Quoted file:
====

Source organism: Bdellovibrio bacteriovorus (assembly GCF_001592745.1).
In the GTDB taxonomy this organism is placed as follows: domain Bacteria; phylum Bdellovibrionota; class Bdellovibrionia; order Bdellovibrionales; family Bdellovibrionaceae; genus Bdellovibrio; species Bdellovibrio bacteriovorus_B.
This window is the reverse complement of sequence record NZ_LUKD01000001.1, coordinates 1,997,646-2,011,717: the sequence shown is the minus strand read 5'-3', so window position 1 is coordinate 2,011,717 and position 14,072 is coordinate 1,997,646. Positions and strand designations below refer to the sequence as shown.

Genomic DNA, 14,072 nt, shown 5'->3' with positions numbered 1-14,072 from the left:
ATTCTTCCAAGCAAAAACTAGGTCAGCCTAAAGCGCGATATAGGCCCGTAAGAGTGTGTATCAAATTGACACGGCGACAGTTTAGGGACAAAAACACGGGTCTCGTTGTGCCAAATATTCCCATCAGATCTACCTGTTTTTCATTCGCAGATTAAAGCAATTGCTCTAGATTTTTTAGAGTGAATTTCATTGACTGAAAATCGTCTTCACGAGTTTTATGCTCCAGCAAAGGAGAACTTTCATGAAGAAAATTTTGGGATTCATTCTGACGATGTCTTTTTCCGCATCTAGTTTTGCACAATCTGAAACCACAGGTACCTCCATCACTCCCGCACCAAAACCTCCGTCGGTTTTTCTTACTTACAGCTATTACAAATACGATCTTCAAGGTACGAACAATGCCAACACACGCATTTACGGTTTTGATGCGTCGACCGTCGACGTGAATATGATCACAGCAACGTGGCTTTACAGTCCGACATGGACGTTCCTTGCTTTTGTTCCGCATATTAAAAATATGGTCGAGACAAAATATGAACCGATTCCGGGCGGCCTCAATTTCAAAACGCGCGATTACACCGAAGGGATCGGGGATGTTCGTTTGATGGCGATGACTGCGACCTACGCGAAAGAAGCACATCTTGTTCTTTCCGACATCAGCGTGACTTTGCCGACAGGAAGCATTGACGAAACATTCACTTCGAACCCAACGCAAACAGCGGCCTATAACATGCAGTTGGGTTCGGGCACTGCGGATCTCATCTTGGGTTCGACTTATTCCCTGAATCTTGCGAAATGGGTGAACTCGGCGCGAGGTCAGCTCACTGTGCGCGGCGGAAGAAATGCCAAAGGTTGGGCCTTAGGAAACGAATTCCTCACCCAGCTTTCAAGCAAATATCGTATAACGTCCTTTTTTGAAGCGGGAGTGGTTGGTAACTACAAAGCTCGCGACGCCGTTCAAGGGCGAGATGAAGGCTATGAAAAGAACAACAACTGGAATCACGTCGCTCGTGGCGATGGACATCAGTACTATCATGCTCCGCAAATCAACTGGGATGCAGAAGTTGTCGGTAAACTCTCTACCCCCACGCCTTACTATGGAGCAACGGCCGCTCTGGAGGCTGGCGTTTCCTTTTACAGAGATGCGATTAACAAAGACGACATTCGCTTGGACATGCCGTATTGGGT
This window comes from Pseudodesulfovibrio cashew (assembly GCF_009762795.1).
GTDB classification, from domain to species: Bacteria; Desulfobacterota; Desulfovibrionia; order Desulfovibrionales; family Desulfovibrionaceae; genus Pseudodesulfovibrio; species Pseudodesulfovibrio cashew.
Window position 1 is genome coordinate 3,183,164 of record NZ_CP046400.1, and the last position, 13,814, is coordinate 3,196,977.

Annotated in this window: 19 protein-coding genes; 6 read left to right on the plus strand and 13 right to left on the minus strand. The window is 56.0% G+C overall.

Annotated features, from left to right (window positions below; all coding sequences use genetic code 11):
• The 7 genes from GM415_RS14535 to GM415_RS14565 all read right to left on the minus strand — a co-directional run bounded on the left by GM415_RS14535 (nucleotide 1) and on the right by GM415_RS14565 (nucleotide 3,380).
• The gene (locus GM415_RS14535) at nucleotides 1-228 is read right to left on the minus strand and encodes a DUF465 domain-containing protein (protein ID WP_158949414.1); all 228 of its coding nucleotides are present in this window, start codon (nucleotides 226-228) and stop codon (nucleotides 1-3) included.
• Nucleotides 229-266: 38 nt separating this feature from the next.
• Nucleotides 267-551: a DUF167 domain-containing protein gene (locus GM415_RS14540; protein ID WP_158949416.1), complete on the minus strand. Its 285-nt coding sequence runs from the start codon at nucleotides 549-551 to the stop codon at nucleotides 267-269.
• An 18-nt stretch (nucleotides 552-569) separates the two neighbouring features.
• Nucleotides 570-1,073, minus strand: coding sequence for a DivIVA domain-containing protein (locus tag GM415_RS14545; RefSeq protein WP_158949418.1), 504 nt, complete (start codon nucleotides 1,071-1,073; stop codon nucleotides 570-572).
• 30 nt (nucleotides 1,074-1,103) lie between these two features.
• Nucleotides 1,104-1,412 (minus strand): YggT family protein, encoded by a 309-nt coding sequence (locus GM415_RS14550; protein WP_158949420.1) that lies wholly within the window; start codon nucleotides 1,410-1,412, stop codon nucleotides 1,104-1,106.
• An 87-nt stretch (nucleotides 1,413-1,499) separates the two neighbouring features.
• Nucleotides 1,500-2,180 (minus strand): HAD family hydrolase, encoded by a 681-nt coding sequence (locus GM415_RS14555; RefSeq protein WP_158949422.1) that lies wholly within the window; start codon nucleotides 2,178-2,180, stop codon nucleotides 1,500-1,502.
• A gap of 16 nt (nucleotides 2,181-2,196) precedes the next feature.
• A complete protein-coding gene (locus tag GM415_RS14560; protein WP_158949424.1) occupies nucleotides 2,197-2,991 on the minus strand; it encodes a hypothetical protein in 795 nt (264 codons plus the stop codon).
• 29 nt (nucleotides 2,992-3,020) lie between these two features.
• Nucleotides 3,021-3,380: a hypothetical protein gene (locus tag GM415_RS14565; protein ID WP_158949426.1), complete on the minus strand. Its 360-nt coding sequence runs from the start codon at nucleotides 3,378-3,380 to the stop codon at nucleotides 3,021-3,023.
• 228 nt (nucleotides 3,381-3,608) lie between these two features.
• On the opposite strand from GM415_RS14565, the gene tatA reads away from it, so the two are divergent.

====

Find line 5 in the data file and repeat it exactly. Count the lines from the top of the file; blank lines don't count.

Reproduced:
ATTCTTCCAAGCAAAAACTAGGTCAGCCTAAAGCGCGATATAGGCCCGTAAGAGTGTGTATCAAATTGACACGGCGACAGTTTAGGGACAAAAACACGGGTCTCGTTGTGCCAAATATTCCCATCAGATCTACCTGTTTTTCATTCGCAGATTAAAGCAATTGCTCTAGATTTTTTAGAGTGAATTTCATTGACTGAAAATCGTCTTCACGAGTTTTATGCTCCAGCAAAGGAGAACTTTCATGAAGAAAATTTTGGGATTCATTCTGACGATGTCTTTTTCCGCATCTAGTTTTGCACAATCTGAAACCACAGGTACCTCCATCACTCCCGCACCAAAACCTCCGTCGGTTTTTCTTACTTACAGCTATTACAAATACGATCTTCAAGGTACGAACAATGCCAACACACGCATTTACGGTTTTGATGCGTCGACCGTCGACGTGAATATGATCACAGCAACGTGGCTTTACAGTCCGACATGGACGTTCCTTGCTTTTGTTCCGCATATTAAAAATATGGTCGAGACAAAATATGAACCGATTCCGGGCGGCCTCAATTTCAAAACGCGCGATTACACCGAAGGGATCGGGGATGTTCGTTTGATGGCGATGACTGCGACCTACGCGAAAGAAGCACATCTTGTTCTTTCCGACATCAGCGTGACTTTGCCGACAGGAAGCATTGACGAAACATTCACTTCGAACCCAACGCAAACAGCGGCCTATAACATGCAGTTGGGTTCGGGCACTGCGGATCTCATCTTGGGTTCGACTTATTCCCTGAATCTTGCGAAATGGGTGAACTCGGCGCGAGGTCAGCTCACTGTGCGCGGCGGAAGAAATGCCAAAGGTTGGGCCTTAGGAAACGAATTCCTCACCCAGCTTTCAAGCAAATATCGTATAACGTCCTTTTTTGAAGCGGGAGTGGTTGGTAACTACAAAGCTCGCGACGCCGTTCAAGGGCGAGATGAAGGCTATGAAAAGAACAACAACTGGAATCACGTCGCTCGTGGCGATGGACATCAGTACTATCATGCTCCGCAAATCAACTGGGATGCAGAAGTTGTCGGTAAACTCTCTACCCCCACGCCTTACTATGGAGCAACGGCCGCTCTGGAGGCTGGCGTTTCCTTTTACAGAGATGCGATTAACAAAGACGACATTCGCTTGGACATGCCGTATTGGGT